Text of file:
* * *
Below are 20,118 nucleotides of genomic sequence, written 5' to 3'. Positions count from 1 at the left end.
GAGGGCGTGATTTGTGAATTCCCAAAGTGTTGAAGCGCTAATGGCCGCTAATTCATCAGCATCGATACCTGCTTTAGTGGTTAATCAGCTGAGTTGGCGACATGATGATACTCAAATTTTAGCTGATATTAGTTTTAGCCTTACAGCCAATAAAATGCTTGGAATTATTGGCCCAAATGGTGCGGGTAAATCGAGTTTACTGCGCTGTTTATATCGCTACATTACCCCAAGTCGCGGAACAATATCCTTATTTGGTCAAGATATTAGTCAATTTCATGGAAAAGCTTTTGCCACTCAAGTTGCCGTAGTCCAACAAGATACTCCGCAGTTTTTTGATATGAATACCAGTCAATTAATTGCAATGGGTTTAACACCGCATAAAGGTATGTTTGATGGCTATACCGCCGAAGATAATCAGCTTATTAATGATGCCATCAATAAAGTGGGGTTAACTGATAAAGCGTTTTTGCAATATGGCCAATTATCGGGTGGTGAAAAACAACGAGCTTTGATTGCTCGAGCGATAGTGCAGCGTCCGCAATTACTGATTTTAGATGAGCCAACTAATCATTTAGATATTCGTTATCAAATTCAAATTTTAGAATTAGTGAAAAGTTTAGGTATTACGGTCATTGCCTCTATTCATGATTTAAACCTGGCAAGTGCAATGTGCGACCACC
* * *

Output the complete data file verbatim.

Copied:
Below are 20,118 nucleotides of genomic sequence, written 5' to 3'. Positions count from 1 at the left end.
GAGGGCGTGATTTGTGAATTCCCAAAGTGTTGAAGCGCTAATGGCCGCTAATTCATCAGCATCGATACCTGCTTTAGTGGTTAATCAGCTGAGTTGGCGACATGATGATACTCAAATTTTAGCTGATATTAGTTTTAGCCTTACAGCCAATAAAATGCTTGGAATTATTGGCCCAAATGGTGCGGGTAAATCGAGTTTACTGCGCTGTTTATATCGCTACATTACCCCAAGTCGCGGAACAATATCCTTATTTGGTCAAGATATTAGTCAATTTCATGGAAAAGCTTTTGCCACTCAAGTTGCCGTAGTCCAACAAGATACTCCGCAGTTTTTTGATATGAATACCAGTCAATTAATTGCAATGGGTTTAACACCGCATAAAGGTATGTTTGATGGCTATACCGCCGAAGATAATCAGCTTATTAATGATGCCATCAATAAAGTGGGGTTAACTGATAAAGCGTTTTTGCAATATGGCCAATTATCGGGTGGTGAAAAACAACGAGCTTTGATTGCTCGAGCGATAGTGCAGCGTCCGCAATTACTGATTTTAGATGAGCCAACTAATCATTTAGATATTCGTTATCAAATTCAAATTTTAGAATTAGTGAAAAGTTTAGGTATTACGGTCATTGCCTCTATTCATGATTTAAACCTGGCAAGTGCAATGTGCGACCACC